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Becoming A Writing Tutor

You are a student and would like to become a writing tutor at AWC?

If you are a bachelor or master student at Goethe University and interested in becoming a writing tutor, please feel encouraged to contact us via awc[at]dlist.server.uni-frankfurt.de. You don’t have to be a student of the IEAS (Institute for English and American Studies), we are hiring tutors from all disciplines! What you should bring is an interest in writing, an excellent grasp of the English language, you should be willing to listen to other people’s ideas, and you should have some experience with academic writing. A trained writing tutor knows about writing research and theory, about conversation techniques, academic and non-academic genres as well as many different methods and strategies that will help other writers.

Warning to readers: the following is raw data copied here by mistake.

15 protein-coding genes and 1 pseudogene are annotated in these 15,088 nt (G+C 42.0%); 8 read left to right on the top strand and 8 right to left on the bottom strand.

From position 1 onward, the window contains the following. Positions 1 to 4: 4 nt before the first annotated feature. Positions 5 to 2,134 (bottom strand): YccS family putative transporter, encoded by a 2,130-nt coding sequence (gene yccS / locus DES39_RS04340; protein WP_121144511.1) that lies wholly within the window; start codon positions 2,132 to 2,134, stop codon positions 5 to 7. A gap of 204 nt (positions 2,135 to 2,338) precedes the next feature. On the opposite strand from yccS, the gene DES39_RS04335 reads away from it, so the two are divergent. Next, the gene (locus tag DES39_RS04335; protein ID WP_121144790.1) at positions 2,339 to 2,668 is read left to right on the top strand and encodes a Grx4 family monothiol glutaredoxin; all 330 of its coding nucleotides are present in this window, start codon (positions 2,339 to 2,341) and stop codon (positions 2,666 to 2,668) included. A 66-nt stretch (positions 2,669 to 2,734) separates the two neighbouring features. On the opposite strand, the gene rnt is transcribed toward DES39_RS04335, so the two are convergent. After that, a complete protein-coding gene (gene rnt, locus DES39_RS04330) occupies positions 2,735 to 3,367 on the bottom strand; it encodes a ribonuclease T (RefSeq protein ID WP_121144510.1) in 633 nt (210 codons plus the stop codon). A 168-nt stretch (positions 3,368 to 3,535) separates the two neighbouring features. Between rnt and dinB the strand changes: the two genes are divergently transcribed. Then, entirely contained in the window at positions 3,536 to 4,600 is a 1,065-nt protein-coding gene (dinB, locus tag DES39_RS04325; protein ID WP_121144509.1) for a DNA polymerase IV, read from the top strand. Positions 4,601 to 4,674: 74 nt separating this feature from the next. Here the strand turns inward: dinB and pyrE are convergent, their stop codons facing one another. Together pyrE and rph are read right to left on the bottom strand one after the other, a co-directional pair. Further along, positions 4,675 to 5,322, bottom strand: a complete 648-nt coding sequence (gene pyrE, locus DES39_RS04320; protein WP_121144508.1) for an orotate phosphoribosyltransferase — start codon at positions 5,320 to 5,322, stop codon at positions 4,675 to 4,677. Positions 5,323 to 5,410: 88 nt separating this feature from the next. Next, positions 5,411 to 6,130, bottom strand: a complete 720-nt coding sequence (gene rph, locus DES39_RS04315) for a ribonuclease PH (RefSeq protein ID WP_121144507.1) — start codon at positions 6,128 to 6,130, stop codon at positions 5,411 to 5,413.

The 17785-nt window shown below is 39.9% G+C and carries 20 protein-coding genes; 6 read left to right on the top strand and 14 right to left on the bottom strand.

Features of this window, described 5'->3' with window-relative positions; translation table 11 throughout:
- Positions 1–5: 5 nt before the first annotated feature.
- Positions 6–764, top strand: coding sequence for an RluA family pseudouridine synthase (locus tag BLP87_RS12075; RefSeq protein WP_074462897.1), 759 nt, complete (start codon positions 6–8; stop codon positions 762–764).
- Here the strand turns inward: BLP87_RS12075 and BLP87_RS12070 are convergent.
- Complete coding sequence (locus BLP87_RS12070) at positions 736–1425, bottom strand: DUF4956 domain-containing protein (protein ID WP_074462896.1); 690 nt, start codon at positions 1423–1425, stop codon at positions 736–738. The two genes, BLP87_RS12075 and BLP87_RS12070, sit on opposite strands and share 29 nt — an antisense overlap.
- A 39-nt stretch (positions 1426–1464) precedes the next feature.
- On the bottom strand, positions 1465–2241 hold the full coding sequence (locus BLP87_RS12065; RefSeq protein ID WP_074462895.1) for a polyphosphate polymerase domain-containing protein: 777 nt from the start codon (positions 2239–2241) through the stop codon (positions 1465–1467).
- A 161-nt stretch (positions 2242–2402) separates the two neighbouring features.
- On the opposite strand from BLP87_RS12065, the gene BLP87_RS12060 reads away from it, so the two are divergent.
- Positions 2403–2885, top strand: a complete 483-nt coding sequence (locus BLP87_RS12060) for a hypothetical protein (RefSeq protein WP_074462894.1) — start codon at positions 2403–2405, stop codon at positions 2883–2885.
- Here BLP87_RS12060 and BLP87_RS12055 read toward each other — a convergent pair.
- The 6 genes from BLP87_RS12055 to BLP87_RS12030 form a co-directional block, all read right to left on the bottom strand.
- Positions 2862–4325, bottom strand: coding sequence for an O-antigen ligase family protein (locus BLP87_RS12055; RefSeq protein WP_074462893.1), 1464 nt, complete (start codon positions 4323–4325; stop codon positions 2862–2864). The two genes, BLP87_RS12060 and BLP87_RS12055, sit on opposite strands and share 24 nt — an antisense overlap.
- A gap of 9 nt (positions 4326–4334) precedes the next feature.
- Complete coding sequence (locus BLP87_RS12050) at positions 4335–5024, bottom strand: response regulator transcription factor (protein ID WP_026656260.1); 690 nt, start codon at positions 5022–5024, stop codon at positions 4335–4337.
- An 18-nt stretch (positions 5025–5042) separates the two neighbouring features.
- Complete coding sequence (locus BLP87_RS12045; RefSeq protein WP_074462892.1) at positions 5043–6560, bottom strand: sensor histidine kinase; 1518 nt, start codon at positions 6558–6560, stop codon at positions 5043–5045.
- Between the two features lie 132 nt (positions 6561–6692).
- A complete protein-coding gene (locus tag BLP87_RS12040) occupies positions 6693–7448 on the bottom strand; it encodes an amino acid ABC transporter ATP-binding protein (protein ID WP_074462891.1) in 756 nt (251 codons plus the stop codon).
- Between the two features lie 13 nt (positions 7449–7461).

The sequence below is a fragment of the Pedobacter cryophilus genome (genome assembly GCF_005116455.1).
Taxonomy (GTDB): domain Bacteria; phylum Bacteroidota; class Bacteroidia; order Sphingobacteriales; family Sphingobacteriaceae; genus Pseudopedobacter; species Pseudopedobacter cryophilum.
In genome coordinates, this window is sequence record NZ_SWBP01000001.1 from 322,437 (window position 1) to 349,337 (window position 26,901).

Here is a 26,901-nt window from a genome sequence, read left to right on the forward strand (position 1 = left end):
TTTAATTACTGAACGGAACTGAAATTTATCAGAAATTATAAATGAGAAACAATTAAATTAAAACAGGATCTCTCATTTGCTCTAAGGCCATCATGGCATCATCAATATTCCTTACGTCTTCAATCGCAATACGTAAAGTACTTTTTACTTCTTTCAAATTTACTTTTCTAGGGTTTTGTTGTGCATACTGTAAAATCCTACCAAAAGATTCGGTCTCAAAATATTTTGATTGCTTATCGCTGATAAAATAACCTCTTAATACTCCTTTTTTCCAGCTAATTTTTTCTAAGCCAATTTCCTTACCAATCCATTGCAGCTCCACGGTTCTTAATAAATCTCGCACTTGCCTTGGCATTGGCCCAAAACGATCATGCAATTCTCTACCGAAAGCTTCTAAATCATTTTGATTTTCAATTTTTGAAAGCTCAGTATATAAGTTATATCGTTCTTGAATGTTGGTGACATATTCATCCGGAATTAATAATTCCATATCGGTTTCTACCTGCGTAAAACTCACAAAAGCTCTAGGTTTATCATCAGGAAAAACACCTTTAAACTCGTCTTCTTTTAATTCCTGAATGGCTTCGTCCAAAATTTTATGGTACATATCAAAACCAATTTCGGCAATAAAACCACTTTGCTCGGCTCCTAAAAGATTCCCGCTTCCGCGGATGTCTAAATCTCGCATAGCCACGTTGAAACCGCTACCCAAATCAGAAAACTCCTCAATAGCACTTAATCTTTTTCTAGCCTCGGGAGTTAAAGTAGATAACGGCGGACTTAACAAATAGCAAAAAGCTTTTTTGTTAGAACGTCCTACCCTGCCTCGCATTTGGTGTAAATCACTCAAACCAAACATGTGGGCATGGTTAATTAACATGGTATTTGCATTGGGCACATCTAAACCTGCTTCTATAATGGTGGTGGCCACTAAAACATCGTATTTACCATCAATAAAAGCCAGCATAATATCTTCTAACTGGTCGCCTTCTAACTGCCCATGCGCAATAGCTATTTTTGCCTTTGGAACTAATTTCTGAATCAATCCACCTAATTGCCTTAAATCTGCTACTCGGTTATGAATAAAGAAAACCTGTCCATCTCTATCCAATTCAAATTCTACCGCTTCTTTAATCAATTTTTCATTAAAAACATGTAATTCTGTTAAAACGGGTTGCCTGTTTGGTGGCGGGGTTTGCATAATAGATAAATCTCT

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Resources for Students, PhD Candidates, And Faculty

Useful Things For Students, Tutors, PhD Candiates, And Faculty

At the Academic Writing Center, we collect and design useful material, resources, worksheets tc. about different aspects of (academic) writing and the teaching and tutoring of writing. At the moment we are in the process of building up an online resource for students, tutors, PhD candidates, and faculty. We like to share our knowledge and pass it on! If you are using a source or method that you find particularly helpful (no matter the discipline you are in), tell us and we can integrate it into our online resource.

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In-Class Visits of Our Writing Tutors

If you are teaching at Frankfurt's Goethe University, you are very welcome to invite one of our Writing Tutors into your class for a practical exercise. Our trained Writing Tutors will discuss with you what method or exercise would be beneficial for your students and your intended learning goals (e.g. improving reading strategies or critical thinking skills) in advance. In-class visits of our tutors last between 30 and 45 minutes and you have to be present during their visit, in order to be able to answer questions that are related to your discipline or specific expectations.